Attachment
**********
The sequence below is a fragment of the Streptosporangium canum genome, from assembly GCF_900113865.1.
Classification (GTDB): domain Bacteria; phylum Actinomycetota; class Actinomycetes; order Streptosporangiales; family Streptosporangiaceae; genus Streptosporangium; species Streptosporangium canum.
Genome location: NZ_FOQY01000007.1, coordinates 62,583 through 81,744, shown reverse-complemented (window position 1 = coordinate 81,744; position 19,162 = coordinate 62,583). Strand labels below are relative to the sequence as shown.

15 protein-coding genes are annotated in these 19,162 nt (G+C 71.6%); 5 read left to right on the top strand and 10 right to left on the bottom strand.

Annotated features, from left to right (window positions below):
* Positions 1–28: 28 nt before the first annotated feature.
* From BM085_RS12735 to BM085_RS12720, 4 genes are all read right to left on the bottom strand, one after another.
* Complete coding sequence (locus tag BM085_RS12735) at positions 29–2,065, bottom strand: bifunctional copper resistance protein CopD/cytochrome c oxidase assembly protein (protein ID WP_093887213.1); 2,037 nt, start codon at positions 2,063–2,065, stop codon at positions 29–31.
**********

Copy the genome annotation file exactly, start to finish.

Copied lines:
The sequence below is a fragment of the Streptosporangium canum genome, from assembly GCF_900113865.1.
Classification (GTDB): domain Bacteria; phylum Actinomycetota; class Actinomycetes; order Streptosporangiales; family Streptosporangiaceae; genus Streptosporangium; species Streptosporangium canum.
Genome location: NZ_FOQY01000007.1, coordinates 62,583 through 81,744, shown reverse-complemented (window position 1 = coordinate 81,744; position 19,162 = coordinate 62,583). Strand labels below are relative to the sequence as shown.

15 protein-coding genes are annotated in these 19,162 nt (G+C 71.6%); 5 read left to right on the top strand and 10 right to left on the bottom strand.

Annotated features, from left to right (window positions below):
* Positions 1–28: 28 nt before the first annotated feature.
* From BM085_RS12735 to BM085_RS12720, 4 genes are all read right to left on the bottom strand, one after another.
* Complete coding sequence (locus tag BM085_RS12735) at positions 29–2,065, bottom strand: bifunctional copper resistance protein CopD/cytochrome c oxidase assembly protein (protein ID WP_093887213.1); 2,037 nt, start codon at positions 2,063–2,065, stop codon at positions 29–31.